« PreviousContinue »
STUDIES have of this nature been of late
So out of fashion, so unfollowed, that
It is become more justice to revive
The antic follies of the times than strive
To countenance wise industry: no want
Of art doth render wit or lame or scant
Or slothful in the purchase of fresh bays ;
But want of truth in them who give the praise
To their self-love, presuming to out-do
The writer, or—for need--the actors too.
But such this author's silence best befits,
Who bids them be in love with their own wits.
From him to clearer judgments we can say
He shows a history couched in a play ;
A history of noble mention, known,
Famous, and true ; most noble, 'cause our own ;
Not forged from Italy, from France, from Spain,
But chronicled at home; as rich in strain
Of brave attempts as ever fertile rage
In action could beget to grace the stage.
We cannot limit scenes, for the whole land
Itself appeared too narrow to withstand
Competitors for kingdoms; nor is here
Unnecessary mirth forced to endear
A multitude : on these two rests the fate
Of worthy expectation,-truth and state.
Sir WILLIAM STANLEY, Lord Chamberlain.
Earl of OXFORD.
Earl of SURREY.
Fox, Bishop of Durham.
URSWICK, Chaplain to the King.
Sir ROBERT CLIFFORD.
HIALAS, a Spanish Agent.
JAMES IV., King of Scotland.
Earl of HUNTLEY.
Earl of CRAWFORD.
MARCHMONT, a Herald.
STEPHEN FRION, his Secretary.
JOHN A-WATER, Mayor of Cork.
HERON, a Mercer.
SKELTON, a Tailor.
ASTLEY, a Scrivener.
Sheriff, Constable, Officers, Messenger, Guards,
Soldiers, Masquers, and Attendants.
Lady KATHERINE GORDON.
Countess of CRAWFORD.
JANE DOUGLAS, Lady Katherine's attendant.
SCENE-Partly in ENGLAND, partly in SCOTLAND
SCENE I.- Westminster. The royal Presence-chamber.
Enter King HENRY, supported to the throne by the Bishop
of DURHAM and Sir WILLIAM STANLEY; Earls of
OXFORD and SURREY, and Lord DAWBENEY. A
T ING HEN. Still to be haunted, still
to be pursued,
Still to be frightened with false appari-
Of pageant majesty and new-coined
As if we were a mockery king in state,
Only ordained to lavish sweat and blood,
In scorn and laughter, to the ghosts of York,
Is all below our merits :' yet, my lords,
My friends and counsellors, yet we sit fast
In our own royal birthright ; the rent face
1" At this time the king began again to be haunted with sprites by the magic and curious arts of the Lady Margaret, who raised up the ghost of Richard, Duke of York, second son to King Edward the Fourth, to walk and vex the king,” &c.- Bacon's Henry VII.
And bleeding wounds of England's slaughtered people
Have been by us as by the best physician,
At last both throughly cured and set in safety;
And yet, for all this glorious work of peace,
Ourselves is scarce secure.
The rage of malice
Conjures fresh spirits with the spells of York.
For ninety years ten English kings and princes,
Threescore great dukes and earls, a thousand lords
And valiant knights, two hundred fifty thousand
Of English subjects have in civil wars
Been sacrificed to an uncivil thirst
Of discord and ambition : this hot vengeance
Of the just powers above to utter ruin
And desolation had rained on, but that
Mercy did gently sheathe the sword of justice,
In lending to this blood-shrunk commonwealth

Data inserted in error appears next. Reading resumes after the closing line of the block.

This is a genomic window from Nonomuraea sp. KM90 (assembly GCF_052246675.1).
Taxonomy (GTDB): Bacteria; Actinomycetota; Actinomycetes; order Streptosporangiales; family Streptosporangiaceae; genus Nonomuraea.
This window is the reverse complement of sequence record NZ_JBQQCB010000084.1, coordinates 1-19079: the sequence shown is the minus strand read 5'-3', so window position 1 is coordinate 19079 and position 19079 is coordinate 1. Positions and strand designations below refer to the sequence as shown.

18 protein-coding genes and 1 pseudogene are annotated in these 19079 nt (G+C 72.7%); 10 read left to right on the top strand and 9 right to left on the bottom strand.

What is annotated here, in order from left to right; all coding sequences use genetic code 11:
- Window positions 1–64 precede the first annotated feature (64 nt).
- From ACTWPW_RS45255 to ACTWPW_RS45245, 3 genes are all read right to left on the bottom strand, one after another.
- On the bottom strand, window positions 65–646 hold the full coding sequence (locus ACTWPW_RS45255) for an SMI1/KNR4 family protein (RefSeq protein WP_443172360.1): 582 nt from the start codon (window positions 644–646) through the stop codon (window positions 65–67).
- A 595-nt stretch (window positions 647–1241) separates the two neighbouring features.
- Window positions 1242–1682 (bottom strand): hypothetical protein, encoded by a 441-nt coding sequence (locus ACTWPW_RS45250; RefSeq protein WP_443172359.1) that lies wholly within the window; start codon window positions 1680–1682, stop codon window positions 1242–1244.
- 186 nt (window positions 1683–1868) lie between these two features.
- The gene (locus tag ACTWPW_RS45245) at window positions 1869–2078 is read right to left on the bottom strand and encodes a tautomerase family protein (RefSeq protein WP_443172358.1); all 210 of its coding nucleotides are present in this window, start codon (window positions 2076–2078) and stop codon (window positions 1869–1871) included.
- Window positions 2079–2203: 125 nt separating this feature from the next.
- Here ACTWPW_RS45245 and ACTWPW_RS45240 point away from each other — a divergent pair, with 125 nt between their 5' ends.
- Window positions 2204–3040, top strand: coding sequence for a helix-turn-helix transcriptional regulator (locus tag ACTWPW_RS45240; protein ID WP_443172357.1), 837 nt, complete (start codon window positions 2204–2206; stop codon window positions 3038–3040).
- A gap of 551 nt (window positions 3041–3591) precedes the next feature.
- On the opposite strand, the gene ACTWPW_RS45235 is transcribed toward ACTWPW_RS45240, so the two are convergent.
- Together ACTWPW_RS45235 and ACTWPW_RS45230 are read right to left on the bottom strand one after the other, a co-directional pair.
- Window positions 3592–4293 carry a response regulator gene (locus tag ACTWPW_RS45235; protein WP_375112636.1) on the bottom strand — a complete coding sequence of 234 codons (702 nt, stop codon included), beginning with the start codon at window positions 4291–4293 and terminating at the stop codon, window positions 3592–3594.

A new soul, new birth, in your sacred person.
Daw. Edward the Fourth, after a doubtful fortune,
Yielded to nature, leaving to his sons,
Edward and Richard, the inheritance
Of a most bloody purchase : these young princes,
Richard the tyrant, their unnatural uncle,
Forced to a violent grave:—so just is Heaven,
Him hath your majesty by your own arm,
Divinely strengthened, pulled from his boar's sty,'
And struck the black usurper to a carcass.
Nor doth the house of York decay in honours,
Though Lancaster doth repossess his right;
For Edward's daughter is King Henry's queen,-
A blessèd union, and a lasting blessing
For this poor panting island, if some shreds,
Some useless remnant of the house of York
Grudge not at this content.
Margaret of Burgundy Blows fresh coals of division.
1 An allusion to the armorial bearings of Richard III,
Without or heat to scorch or light to cherish.
Daw. York's headless trunk, her father ; Edward's
Her brother, king; the smothering of her nephews
By tyrant Gloster, brother to her nature;
Nor Gloster's own confusion,-all decrees
Sacred in heaven,----can move this woman-monster,
But that she still, from the unbottomed mine
Of devilish policies, doth vent the ore
Of troubles and sedition.
. In her age-
Great sir, observe the wonderi-she grows fruitful,
Who in her strength of youth was always barren :
Nor are her births as other mothers' are,
At nine or ten months' end ; she has been with child
Eight, or seven years at least; whose twins being born,
A prodigy in nature, --even the youngest
Is fifteen years of age at his first entrance,
As soon as known i' the world ; tall striplings, strong
And able to give battle unto kings,
Idols of Yorkish malice.
Daw. . And but idols ; A steely hammer crushes 'em to pieces. - K. Hen. Lambert, the eldest, lords, is in our service, Preferred by an officious care of duty From the scullery to a falconer;strange example! Which shows the difference between noble natures And the base-born: but for the upstart duke,
1 “It is the strangest thing in the world,” said Henry's ambas. sador to the archduke, “ that the Lady Margaret should now, when she is old, at the time when other women give-over child-bearing, bring forth two such monsters, being not the births of nine or ten months, but of many years. And whereas other natural mothers I ring forth children weak and not able to help themselves, she bringeth forth tall striplings, able soon after their coming into the world to bid battle to mighty kings.”
? Lambert Simnel, taken prisoner at the battle of Newark, had been made a turnspit in the king's kitchen, and was afterwards promoted to the office of under-falconer. Ford